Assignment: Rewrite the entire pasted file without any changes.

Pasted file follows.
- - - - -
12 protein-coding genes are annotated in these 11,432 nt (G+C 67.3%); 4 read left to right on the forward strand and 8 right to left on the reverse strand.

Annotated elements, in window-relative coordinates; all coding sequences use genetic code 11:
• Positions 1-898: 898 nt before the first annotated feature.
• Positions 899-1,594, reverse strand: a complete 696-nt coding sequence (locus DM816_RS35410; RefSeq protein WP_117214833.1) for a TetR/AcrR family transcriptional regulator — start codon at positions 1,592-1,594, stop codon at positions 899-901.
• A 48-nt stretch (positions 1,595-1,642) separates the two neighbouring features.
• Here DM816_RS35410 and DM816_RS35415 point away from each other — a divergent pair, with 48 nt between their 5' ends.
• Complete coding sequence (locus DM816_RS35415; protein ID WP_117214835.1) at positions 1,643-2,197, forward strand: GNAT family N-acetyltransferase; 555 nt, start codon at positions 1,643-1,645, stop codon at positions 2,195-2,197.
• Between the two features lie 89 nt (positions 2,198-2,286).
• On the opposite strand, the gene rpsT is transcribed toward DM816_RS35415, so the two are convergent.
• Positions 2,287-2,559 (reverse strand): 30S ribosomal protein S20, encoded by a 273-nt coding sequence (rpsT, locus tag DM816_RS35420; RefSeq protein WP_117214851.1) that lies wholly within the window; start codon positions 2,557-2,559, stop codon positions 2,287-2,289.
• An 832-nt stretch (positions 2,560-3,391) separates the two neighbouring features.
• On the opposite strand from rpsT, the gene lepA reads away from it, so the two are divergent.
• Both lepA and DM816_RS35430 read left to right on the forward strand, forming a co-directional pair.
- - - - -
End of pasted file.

12 protein-coding genes are annotated in these 11,432 nt (G+C 67.3%); 4 read left to right on the forward strand and 8 right to left on the reverse strand.

Annotated elements, in window-relative coordinates; all coding sequences use genetic code 11:
• Positions 1-898: 898 nt before the first annotated feature.
• Positions 899-1,594, reverse strand: a complete 696-nt coding sequence (locus DM816_RS35410; RefSeq protein WP_117214833.1) for a TetR/AcrR family transcriptional regulator — start codon at positions 1,592-1,594, stop codon at positions 899-901.
• A 48-nt stretch (positions 1,595-1,642) separates the two neighbouring features.
• Here DM816_RS35410 and DM816_RS35415 point away from each other — a divergent pair, with 48 nt between their 5' ends.
• Complete coding sequence (locus DM816_RS35415; protein ID WP_117214835.1) at positions 1,643-2,197, forward strand: GNAT family N-acetyltransferase; 555 nt, start codon at positions 1,643-1,645, stop codon at positions 2,195-2,197.
• Between the two features lie 89 nt (positions 2,198-2,286).
• On the opposite strand, the gene rpsT is transcribed toward DM816_RS35415, so the two are convergent.
• Positions 2,287-2,559 (reverse strand): 30S ribosomal protein S20, encoded by a 273-nt coding sequence (rpsT, locus tag DM816_RS35420; RefSeq protein WP_117214851.1) that lies wholly within the window; start codon positions 2,557-2,559, stop codon positions 2,287-2,289.
• An 832-nt stretch (positions 2,560-3,391) separates the two neighbouring features.
• On the opposite strand from rpsT, the gene lepA reads away from it, so the two are divergent.
• Both lepA and DM816_RS35430 read left to right on the forward strand, forming a co-directional pair.